Show Less
Restricted access

Learning to Teach in the Digital Age

New Materialities and Maker Paradigms in Schools

Series:

Sean Justice

Learning to Teach in the Digital Age tells the story of a group of K–12 teachers as they began to connect with digital making and learning pedagogies. Guiding questions at the heart of this qualitative case study asked how teaching practices engaged with and responded to the maker movement and digital making and learning tools and materials. Over the course of one school year, Sean Justice attended to the ebb and flow of teaching and learning at an independent K–12 girls school the northeastern United States. Teachers and administrators from across grade levels and academic domains participated in interviews and casual conversations, and opened their classrooms to ad hoc observations. In conducting the study, Justice interwove a sociomaterial disposition with new materialism, posthumanism, and new media theory. Methods were inspired by narrative inquiry and actor-network theory. Findings suggested that digital making and learning pedagogies were stabilizing at the school, but not in a linear way. Further, Justice suggests that the teaching practices that most engaged the ethos of twenty-first-century learning enacted a kind of learning we hear about from artists, writers, scientists, and mathematicians when they talk about what innovation feels like, leading to the proposition that a different kind of language is needed to describe the effects of digital materialities on teaching practice.
Show Summary Details
Restricted access

Field Notes (Racecars)

Extract



A 50-foot wooden track undulates across the cafeteria floor. Lunch tables have been pushed to the walls; chairs are scattered awkwardly here and there. Throughout the room, sixth-grade girls huddle around stations, building racecars. In teams of two they sort through bins of parts and tools, passing wheels and axles back and forth, and adding or removing weight from their chassis with washers and tape. One pair works with screwdrivers and pliers to remove the motor from a battery-powered toy. “There’s no rules,” one girl says, a bit defiantly. At one station, students streamline the aerodynamics of their cars by smoothing corners and creases, while conversely, at another station, other students are glue-gunning feathers and fuzzy pipe cleaners to theirs.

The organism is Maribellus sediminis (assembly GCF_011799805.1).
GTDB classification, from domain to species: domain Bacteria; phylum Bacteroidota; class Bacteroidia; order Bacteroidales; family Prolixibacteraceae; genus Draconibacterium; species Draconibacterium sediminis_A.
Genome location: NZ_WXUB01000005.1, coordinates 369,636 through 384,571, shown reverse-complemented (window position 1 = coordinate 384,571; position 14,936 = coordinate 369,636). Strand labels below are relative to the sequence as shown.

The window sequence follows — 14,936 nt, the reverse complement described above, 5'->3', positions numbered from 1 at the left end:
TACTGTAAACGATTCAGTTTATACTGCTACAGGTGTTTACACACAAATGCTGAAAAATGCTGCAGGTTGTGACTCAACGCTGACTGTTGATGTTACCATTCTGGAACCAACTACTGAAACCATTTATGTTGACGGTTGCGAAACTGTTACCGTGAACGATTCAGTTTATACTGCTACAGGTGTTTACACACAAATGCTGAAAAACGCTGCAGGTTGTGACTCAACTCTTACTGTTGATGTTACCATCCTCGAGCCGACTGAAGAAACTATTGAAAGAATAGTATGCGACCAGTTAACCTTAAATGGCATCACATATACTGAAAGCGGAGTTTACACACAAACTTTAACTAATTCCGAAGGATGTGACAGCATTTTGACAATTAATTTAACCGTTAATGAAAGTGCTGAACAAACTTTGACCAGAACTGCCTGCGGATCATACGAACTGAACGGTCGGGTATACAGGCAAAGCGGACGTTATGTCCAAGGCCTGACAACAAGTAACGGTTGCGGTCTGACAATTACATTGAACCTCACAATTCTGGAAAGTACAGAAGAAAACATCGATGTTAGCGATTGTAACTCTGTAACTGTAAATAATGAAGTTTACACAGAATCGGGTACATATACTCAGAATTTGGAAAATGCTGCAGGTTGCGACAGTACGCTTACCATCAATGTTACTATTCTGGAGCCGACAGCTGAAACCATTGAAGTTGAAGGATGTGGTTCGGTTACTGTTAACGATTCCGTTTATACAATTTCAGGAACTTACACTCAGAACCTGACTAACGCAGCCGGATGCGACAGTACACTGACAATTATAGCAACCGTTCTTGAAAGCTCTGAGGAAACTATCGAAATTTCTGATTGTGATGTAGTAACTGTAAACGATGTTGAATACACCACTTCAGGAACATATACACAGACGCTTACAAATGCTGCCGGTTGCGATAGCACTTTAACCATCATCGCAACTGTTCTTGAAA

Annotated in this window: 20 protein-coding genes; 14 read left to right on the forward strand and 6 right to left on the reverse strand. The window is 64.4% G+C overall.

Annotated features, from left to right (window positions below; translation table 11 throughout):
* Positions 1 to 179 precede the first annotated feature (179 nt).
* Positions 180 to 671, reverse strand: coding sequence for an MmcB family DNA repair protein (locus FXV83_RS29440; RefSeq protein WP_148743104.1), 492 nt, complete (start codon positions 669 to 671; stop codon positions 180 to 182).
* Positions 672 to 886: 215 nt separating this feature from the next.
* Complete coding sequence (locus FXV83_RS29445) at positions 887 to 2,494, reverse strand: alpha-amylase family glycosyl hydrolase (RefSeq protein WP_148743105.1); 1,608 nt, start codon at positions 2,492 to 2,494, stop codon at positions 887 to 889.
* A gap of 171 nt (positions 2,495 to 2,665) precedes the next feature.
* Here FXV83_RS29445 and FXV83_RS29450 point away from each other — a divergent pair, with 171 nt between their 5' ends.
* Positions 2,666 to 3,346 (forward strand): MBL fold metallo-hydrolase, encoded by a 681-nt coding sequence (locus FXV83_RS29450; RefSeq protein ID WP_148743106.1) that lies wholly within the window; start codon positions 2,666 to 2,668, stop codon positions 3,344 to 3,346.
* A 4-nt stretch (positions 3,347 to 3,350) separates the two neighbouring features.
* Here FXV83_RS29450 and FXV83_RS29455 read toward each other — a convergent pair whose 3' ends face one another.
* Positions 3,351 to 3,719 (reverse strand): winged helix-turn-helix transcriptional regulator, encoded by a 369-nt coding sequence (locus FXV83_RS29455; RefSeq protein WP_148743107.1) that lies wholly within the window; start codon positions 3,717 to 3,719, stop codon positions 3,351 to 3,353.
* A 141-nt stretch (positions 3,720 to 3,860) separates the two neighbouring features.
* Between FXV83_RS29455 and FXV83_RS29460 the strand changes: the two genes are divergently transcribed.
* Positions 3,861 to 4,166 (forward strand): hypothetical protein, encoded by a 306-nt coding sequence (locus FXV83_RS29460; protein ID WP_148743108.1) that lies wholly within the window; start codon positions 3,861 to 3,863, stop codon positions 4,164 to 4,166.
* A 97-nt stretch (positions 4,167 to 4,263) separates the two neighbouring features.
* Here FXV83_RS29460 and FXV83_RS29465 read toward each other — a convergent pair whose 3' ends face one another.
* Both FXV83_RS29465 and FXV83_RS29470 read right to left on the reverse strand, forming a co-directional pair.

“Three, two, one—go!”

From across the cafeteria, at the highest point on the track, another run begins with a cheer and the flip of the starting lever. Two cars leap across the starting line and zip down the steepest part of the slope. One car immediately jumps out of the grooves in the track and falls to the floor, but the other one accelerates to the bottom of the first dip, rockets to the crest of the middle bump, catching air as it passes the high point, and zooms down the second incline, a sleek blur of fine engineering. As it crosses the finish line, a sixth grader taps her stopwatch, and from the starting line 50 feet away, her partner ← 1 | 2...

You are not authenticated to view the full text of this chapter or article.

This site requires a subscription or purchase to access the full text of books or journals.

Do you have any questions? Contact us.

Or login to access all content.